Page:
The Guardian Legend (known as Guardic Gaiden in Japan) was a hybrid Action Game and Shoot Em Up created by Compile for the Nintendo Entertainment System. Released around 1988, it's likely forgotten by all but the most hardcore of gamers, but this game did a great job of blending the two genres.The game is about a female robot, codenamed "the Guardian", who is commissioned with stopping an alien-infested planet called Naju from crashing into Earth and killing everyone. To do this, she must set off ten strategically-placed explosives within the corridors (by transforming into a spaceship and flying through them) and defeat the bosses within.
Awesome, but Impractical: The Seeker special weapon. It launches too extremely fast homing missiles that do very good damage, but uses up a whopping 120 chips per shot at level 3, which is roughly four times more than most other weapons.
Or not. The pyramids close slowly enough that you can run out before the boss appears if you're quick! You can also stand over the walls as they form, then either go in to fight or run away if you think the boss is out of your league.
Bonus Dungeon: Corridors 11-20 are not actually necessary to complete the game; corridors 1-10 are the ones that give you keys and are required to open the final corridor 21. That said, the bonus items you get for completing the other 10 corridors will definitely help.
Boss Rush: "Corridor 21", and "TGL mode", which puts you through only the flying stages.
Boss Warning Siren: The normal music for the area turns off and a low and slow "bwoom" sound plays to warn of an oncoming boss. In the exploratory areas, this is accompanied by green pyramids closing off passages to other areas; it's possible to escape before the boss arrives. In ship areas, you have no choice and must confront the boss.
Covers Always Lie: The North American box art for the game, shown above, has pretty much nothing to do with the game. The European box art (seen here◊) and the Japanese box art (seen here◊) are slightly better in that they least show a Robot Girl, even if said girl looks nothing like the protagonist. Pretty much the only thing either the American or European covers get right is the phrase "Includes Password Feature". Oh, boy does this game include a password feature.
Cyclops: You can see a few of these in the game, but Fleepa and Optomon are the most glaring examples. (Puns fully intended.)
Destructible Projectiles: All enemy projectiles can be destroyed and you can even get random drops from them, though some projectile types require special weapons to destroy. The few enemies whose projectiles can't be easily shot out of the air by your main gun tend to be among the most difficult in the game.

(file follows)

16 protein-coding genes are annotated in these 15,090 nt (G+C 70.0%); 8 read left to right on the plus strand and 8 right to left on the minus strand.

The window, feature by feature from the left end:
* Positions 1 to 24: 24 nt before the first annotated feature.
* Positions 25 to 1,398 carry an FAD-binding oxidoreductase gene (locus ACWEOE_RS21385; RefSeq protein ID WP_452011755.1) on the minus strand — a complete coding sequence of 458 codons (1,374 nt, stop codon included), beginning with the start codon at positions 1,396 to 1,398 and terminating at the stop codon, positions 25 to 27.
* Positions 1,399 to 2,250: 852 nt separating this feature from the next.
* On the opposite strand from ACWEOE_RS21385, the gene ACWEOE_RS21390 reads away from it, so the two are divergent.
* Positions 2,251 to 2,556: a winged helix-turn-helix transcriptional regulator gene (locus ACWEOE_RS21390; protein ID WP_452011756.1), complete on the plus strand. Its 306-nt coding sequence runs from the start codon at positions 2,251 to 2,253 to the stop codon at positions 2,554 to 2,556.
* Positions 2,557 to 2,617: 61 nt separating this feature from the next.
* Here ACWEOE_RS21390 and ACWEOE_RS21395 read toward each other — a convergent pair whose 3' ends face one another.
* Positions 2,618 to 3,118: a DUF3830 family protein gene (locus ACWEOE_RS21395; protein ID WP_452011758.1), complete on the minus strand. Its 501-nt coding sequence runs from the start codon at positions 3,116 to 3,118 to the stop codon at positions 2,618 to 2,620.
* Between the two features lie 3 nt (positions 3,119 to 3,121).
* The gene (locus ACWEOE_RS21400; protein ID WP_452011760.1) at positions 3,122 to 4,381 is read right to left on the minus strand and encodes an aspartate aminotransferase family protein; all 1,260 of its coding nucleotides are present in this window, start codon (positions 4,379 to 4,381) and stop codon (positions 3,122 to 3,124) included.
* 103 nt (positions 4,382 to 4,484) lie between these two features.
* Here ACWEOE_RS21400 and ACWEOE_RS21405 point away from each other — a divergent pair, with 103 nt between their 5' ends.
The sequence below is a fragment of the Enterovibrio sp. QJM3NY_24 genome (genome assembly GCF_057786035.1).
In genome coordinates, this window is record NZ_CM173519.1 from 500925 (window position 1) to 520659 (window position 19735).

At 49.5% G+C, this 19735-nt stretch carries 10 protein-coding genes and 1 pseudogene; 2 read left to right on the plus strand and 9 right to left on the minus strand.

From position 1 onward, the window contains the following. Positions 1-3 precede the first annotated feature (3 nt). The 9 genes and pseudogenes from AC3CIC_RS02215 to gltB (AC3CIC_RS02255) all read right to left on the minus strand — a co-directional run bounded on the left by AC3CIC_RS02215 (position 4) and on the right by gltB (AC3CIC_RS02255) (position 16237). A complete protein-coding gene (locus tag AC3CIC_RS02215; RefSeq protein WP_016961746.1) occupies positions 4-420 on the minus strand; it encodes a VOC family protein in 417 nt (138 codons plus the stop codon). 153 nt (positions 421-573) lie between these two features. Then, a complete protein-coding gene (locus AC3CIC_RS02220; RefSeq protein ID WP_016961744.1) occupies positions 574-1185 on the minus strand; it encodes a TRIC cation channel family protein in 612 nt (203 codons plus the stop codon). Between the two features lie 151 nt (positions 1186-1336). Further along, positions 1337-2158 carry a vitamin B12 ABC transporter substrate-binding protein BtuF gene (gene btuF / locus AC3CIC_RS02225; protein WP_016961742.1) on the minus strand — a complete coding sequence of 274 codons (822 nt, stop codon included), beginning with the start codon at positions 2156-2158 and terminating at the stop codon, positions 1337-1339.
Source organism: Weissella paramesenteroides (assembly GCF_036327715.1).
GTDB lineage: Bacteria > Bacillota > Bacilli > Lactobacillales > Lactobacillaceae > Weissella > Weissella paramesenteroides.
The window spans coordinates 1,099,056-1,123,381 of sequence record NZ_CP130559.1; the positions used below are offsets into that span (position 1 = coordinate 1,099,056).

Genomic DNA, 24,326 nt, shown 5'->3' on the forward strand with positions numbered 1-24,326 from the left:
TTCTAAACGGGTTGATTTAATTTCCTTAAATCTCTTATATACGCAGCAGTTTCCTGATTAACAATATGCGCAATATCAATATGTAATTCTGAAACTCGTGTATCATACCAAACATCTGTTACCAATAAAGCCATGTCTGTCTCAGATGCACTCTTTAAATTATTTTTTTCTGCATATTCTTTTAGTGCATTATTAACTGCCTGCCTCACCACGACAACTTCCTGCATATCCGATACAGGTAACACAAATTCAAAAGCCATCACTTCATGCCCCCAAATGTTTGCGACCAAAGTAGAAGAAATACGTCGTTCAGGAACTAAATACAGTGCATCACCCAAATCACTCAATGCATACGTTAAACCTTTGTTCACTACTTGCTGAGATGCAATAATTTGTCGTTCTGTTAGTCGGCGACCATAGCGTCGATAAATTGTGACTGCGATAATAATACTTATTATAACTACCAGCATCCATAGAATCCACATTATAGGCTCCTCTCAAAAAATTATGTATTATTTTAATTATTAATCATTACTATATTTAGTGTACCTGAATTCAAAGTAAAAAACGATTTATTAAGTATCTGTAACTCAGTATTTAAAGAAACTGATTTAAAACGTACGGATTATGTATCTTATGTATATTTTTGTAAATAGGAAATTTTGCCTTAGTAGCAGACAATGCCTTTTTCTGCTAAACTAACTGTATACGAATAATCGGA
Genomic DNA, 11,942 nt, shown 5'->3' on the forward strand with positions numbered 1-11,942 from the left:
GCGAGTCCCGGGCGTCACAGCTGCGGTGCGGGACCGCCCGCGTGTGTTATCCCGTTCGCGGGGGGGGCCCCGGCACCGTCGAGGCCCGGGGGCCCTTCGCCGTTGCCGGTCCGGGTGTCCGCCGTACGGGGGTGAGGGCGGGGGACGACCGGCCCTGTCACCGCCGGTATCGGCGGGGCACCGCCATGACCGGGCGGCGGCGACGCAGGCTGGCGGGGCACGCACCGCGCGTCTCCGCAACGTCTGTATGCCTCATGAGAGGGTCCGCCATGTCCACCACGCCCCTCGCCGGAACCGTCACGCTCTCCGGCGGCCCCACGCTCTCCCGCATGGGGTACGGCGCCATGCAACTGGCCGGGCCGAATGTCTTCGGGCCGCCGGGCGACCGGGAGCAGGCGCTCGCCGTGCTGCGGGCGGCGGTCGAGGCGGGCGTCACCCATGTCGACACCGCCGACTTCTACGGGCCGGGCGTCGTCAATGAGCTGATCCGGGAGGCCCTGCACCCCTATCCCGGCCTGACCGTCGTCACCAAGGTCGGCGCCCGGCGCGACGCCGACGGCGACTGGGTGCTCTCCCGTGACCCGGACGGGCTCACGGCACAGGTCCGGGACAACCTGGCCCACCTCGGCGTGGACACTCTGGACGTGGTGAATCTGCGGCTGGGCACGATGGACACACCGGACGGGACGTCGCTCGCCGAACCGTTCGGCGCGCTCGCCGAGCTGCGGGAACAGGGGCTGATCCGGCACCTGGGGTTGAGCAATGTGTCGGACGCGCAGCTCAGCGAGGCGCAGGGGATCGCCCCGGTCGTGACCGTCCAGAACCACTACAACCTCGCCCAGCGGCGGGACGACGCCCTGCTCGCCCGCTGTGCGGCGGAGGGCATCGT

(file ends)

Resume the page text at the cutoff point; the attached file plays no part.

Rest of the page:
The Saber Laser and Cutter Laser weapons create small blade-like beams directly in front of you and to the sides, respectively. They can be difficult to hit with against most enemies, but do enormous amounts of damage if you can use them properly.
The Spiral Shot, also called the Repeller. It creates a spinning energy ball which slowly moves forward as it spins around. As pointed out by Lord Ka T in one episode of Until We Win (in which he referred to it as "the circle cannon") it can be used to beautiful effect against bosses as it spins around on top of them to rack up hit after hit after hit.
The Fireball weapon can be hard to use due to being a Painfully Slow Projectile, but does large amounts of damage and makes the Optomon bosses easier by burning up the tentacle lines they shoot at you.
Difficulty Spike: Although the game starts difficult, it takes a huge leap once the player arrives in the Organic region, particularly Area 8. This is where Enemy Erasers begin to become an essential tool for surviving the Corridors, former mini-bosses start roaming the halls of the Labyrinth, and upgrades become few and far between. The game then takes another huge leap in difficulty once the player reaches the Wasteland region, where even regular enemies you've been wasting with ease since the beginning suddenly get way more health and way more damage.
Dungeon Shop: The giant Blue Landers you come across in the game either own these or operate Password Save rooms. Some of the Lander shopkeepers offer a choice of three purchases, but you can only take one of the items they have. (Though there is an exploit that allows you to take all three if you can pull it off properly.)
Earth-Shattering Kaboom: The goal of the game is to prevent this from happening... by making it happen to someone else.
Every 10,000 Points: The game rewards high scores by increasing your health meter every so many points, starting at 30,000 points. At the same time, the game will crash if you reach the score's cap.
Explosive Breeder: One of the enemies in the labyrinth areas is a blue spider that if left unkilled, turns orange, then red, then it splits into seven identical copies of itself. These individual copies can split even more, making things a little... complicated.